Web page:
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The Day the Earth Stood Still 

Jamming guns, love as a virus, and a movie that travels by foot

Wednesday, Jan 28 2004
Six million smackers may seem like plenty of dough to make a movie, especially one headed straight to DVD (following a pay-per-view broadcast). But not if it's a sci-fi flick crammed with special effects, like Phil Tippett's Starship Troopers 2: Hero of the Federation. "Being a big fan of lower-budget horror movies and being brought up in the [Roger] Corman studio fashion, you figure out how to make things for significantly less," Tippett explains. For example, the crew devised strobe guns that simulate muzzle flashes instead of using the real weapons from the original movie. "Working with live ammunition was not only dangerous but time-consuming and costly," the director says. Guns also have a habit of jamming, he points out, and are painfully noisy in enclosed spaces.

The Berkeley native got into "the movie racket" (his phrase) in L.A., then came north to work with George Lucas on the Star Wars series. After leaving Lucas' Industrial Light + Magic, he started Tippett Studios in his hometown in 1984. Even in the effects arena, he says, "Hollywood is all about the casting, really. If there's a job that looks like your area of expertise is right for it, generally they'll hire you." Tippett's specialty is creature characters, as seen in pictures from Evolution to the first Starship Troopers to large chunks of the upcoming Hellboy and the pre-title sequence of Catwoman.

Working on mega-budget comic book blockbusters means that Tippett must deal with Hollywood micromanagers. "Things get out of hand so easily and so quickly that the way of containing these things is to look at every nickel all the time," he concedes. But, he adds with a wry laugh, "It's not as much fun as it used to be." Screen Gems releases Starship Troopers 2 on DVD this spring.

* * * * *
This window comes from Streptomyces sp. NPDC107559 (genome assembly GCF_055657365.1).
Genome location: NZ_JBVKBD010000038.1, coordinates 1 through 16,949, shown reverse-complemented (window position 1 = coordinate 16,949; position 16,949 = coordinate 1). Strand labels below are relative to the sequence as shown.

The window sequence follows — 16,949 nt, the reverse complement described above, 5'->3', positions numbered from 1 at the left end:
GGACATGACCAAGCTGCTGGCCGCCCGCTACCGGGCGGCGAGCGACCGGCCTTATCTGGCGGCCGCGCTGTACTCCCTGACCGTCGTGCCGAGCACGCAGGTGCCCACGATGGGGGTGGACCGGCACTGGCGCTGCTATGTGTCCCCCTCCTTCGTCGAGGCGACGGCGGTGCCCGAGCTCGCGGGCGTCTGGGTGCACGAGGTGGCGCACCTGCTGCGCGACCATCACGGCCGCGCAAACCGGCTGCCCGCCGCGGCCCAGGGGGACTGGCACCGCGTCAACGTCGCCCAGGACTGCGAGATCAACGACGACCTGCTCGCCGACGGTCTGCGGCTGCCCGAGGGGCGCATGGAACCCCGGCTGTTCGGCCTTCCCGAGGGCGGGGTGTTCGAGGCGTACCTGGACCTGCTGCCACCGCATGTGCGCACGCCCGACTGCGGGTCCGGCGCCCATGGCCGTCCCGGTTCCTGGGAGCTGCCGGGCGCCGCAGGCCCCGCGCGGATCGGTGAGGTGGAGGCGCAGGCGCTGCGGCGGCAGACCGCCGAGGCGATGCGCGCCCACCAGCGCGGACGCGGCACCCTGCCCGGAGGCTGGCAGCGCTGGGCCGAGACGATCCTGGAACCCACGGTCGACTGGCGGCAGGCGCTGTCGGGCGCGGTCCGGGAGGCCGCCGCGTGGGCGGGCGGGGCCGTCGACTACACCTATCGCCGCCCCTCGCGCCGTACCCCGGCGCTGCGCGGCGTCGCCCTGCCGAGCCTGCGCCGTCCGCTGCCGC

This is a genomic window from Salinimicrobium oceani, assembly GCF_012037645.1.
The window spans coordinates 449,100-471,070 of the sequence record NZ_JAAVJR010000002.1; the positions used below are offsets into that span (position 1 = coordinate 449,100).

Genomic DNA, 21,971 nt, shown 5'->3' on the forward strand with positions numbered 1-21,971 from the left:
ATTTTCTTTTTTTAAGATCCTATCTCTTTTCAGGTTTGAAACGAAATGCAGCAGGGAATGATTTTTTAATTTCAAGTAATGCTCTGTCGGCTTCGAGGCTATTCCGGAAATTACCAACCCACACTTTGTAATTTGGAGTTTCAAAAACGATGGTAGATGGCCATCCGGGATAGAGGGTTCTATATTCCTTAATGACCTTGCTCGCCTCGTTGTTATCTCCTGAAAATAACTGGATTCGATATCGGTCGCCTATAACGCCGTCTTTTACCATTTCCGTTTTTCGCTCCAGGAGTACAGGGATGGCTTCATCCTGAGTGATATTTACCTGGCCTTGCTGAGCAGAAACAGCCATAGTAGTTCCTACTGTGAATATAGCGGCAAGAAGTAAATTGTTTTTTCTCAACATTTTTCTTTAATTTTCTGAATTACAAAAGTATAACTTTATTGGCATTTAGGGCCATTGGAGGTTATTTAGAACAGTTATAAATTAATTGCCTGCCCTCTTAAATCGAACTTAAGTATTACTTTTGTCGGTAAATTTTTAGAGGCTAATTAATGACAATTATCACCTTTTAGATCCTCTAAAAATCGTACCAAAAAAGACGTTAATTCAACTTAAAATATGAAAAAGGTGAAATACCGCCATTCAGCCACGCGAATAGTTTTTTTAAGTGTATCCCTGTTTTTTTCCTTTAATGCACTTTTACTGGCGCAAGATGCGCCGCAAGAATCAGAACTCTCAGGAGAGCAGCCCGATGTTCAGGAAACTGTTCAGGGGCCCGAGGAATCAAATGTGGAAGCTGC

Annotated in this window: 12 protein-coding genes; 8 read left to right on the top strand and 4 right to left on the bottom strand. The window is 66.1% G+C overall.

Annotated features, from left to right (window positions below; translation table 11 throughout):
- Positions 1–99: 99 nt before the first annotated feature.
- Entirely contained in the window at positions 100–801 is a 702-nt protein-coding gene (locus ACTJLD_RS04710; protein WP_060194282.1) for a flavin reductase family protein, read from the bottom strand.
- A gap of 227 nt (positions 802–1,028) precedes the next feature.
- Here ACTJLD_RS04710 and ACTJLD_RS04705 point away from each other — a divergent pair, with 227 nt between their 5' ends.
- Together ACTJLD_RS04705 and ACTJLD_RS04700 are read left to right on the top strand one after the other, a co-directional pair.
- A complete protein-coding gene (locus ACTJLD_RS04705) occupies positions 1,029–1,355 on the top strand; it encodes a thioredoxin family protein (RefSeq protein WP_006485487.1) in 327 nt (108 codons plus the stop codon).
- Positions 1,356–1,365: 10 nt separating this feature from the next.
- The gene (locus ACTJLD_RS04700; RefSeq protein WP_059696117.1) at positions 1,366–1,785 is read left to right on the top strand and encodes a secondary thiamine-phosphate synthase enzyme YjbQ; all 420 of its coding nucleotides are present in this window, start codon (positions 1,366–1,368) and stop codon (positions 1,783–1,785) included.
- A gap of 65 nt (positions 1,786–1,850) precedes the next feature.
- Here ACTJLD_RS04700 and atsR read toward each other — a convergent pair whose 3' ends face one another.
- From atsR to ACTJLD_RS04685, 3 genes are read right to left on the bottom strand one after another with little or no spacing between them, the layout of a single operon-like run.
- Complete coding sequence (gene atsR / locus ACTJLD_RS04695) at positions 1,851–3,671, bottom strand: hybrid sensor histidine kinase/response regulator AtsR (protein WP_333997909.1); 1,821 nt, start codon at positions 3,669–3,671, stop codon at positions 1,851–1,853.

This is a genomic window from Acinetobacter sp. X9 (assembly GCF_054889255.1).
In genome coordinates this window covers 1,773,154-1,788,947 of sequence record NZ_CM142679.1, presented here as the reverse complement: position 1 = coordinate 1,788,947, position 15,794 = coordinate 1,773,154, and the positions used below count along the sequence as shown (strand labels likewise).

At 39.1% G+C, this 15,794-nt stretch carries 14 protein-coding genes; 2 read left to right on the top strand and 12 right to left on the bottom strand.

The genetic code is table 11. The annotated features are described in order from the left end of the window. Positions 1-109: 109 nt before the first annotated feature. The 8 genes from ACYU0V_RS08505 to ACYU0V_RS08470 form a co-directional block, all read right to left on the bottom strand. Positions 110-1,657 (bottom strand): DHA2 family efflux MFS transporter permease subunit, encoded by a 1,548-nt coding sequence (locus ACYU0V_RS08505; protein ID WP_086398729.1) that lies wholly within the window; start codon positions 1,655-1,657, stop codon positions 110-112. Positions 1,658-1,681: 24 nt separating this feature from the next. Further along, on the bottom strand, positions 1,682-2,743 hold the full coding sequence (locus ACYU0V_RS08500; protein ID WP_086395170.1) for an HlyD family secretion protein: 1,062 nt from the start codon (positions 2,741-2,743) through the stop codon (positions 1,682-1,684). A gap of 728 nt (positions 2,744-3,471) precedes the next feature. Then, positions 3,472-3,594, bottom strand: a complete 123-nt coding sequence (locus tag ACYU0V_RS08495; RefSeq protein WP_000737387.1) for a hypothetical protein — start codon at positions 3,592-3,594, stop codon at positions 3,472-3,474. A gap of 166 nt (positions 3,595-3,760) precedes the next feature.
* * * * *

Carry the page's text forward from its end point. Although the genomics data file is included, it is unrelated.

Brain Candy "It's easy for people to get in a cycle of breaking up, getting involved with somebody new on the rebound, and breaking up again after 'infecting' the new person," San Francisco filmmaker Jesse Spencer says. "You can imagine it being like a cold or a virus that goes around the workplace. The idea for the movie was imagining a set of characters getting infected by a relationship virus and watching how they deal with it and come to terms with it."

Spencer's talking about his head-spinning existential comedy Corner of Your Eye, which boasts a bounty of devious plot twists and (for a no-budget movie) intriguing visual effects. An online video editor at a local postproduction house, Spencer required just 21 days to shoot his debut feature, but took three years to finish it. Needless to say, that wasn't his plan: He was thwarted by the fiscal fallout of 9/11, the recession, and the dot-com bust, which sent his volunteer labor packing. "A lot of the people who were going to be interning for postproduction lost all their money and moved back home," he explains.

Corner of Your Eye raises all kinds of philosophical questions, but its denouement is affectionately grounded in reality. "Although I'm treating romantic love as a pathological force, I didn't want the film to have the message that love is invidious," Spencer says. "I want it to be an ironic and humorous examination, not a condemnation of romantic love." After all, he admits, "Love makes us do strange and unexpected things, perhaps even act foolishly. I think it's wildly entertaining to see people lose their normally stable footing and slip on the emotional banana peel." Corner of Your Eye has its S.F. premiere Feb. 11 and 15 in S.F. Indiefest (

Badlands It's been a decade since Dust Devil -- Richard Stanley's moody, visually arresting take on a serial killer in the South African desert -- was acquired, cut, dubbed, and desecrated by Miramax. The U.K.-based director is still frothing, and continues to hand-carry his original cut to screenings around the globe. "Some movies get limo service," he explained via phone from England. "This one travels by foot. It has taken the only surviving print of Dust Devil 10 years to reach the coast, and now the shining sea and its North American premiere are in sight. Nothing will be the same again." A bold claim, indeed. Stanley screens his chiller on Friday, Jan. 30, at 7 p.m. as part of Yerba Buena Center for the Arts' "Unnatural Born Killers" series. Call 978-2787 or visit for tickets.

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Michael Fox


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